4. Clench your Fist
This is a variation of the toe wiggle method. Clench and unclench your fist.
5. Focus on your Breath
An easy way to stop these nightmares is to do some controlled breathing. Controlled breathing does several things at once. For starters, it lessens the feelings of chest pain that sometimes accompany SP. Breathing is autonomic like the heart’s beating or digestion, so it’s not paralyzed like the big muscles in our arms, chest and legs. But breath can be controlled with attention or be affected by severe fear, which may be why SP sufferers “forget” to breathe when under attack. If you can control your breath, you can control your fear. Simply draw your breath in at a normal rate, and exhale fully, using all of your lung capacity. Notice that you can breathe fully without obstruction. This technique will keep you calm as the SP runs its course and then you will wake up without any trouble. A few moments of focused breathing with a strong intention to wake up is effective.
6. Lean into Love to Find Courage
Now is also the time to lean into unconditional love. For many, the surest path is in religious or spiritual beliefs. Regardless, focus on a figure that you admire and love. Think of someone who calms you down—someone who you associate with peace, love and safety. This could be Jesus, the Dali Lama, or someone you know personally. In my first SP nightmare when I was fourteen years old, I thought about the love and respect I had for a girl in my class. Embarrassing but true! It worked: the feelings of oppression and evil dissipated immediately. In this case, true love really does conquer all.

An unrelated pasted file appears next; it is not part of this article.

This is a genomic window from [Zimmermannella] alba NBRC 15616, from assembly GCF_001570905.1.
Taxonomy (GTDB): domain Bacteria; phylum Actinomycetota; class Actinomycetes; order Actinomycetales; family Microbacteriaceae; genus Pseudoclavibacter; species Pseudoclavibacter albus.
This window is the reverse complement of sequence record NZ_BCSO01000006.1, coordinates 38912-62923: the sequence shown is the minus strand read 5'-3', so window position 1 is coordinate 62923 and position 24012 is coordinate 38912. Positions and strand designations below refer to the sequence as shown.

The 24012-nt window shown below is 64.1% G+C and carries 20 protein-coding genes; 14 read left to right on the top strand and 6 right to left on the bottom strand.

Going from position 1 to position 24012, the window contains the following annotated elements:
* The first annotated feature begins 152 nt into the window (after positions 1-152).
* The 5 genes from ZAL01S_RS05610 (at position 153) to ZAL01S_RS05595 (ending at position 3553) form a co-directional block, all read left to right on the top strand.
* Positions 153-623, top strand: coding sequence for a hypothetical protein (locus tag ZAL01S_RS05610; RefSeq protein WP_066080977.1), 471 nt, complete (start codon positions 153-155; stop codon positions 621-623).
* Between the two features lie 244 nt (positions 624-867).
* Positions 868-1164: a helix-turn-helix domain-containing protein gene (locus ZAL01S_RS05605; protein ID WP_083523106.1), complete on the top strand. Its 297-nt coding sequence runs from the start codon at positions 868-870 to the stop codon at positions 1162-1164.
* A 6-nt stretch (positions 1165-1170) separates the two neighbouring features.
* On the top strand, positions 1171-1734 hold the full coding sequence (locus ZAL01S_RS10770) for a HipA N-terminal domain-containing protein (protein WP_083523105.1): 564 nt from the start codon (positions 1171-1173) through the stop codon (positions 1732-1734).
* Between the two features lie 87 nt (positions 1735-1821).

7. Getting Help from your Sleep Partner
If someone shares your bed, you can tell them about your SP attacks and what to look for when you are having a nightmare. For example, my wife used to shake me awake whenever I began to breath heavily and irregularly in my sleep. As it turns out, she was waking me up each and every time from an intense SP nightmare. Now when this happens, I tell her not to wake me up, because I actually use SP to go into a lucid dream.
You could also have your partner respond to a verbal request. This only works some of the time, because some people cannot speak in paralysis. But some can. Choose a short word that is easy to say. “Help” is a good choice. When you’re in paralysis, focus your attention on your throat and say “Help.” Don’t try to say it as loud as you can; what may happen is that your imagination will take over and you will only say the word in your dream. Instead, say it forcefully but without screaming.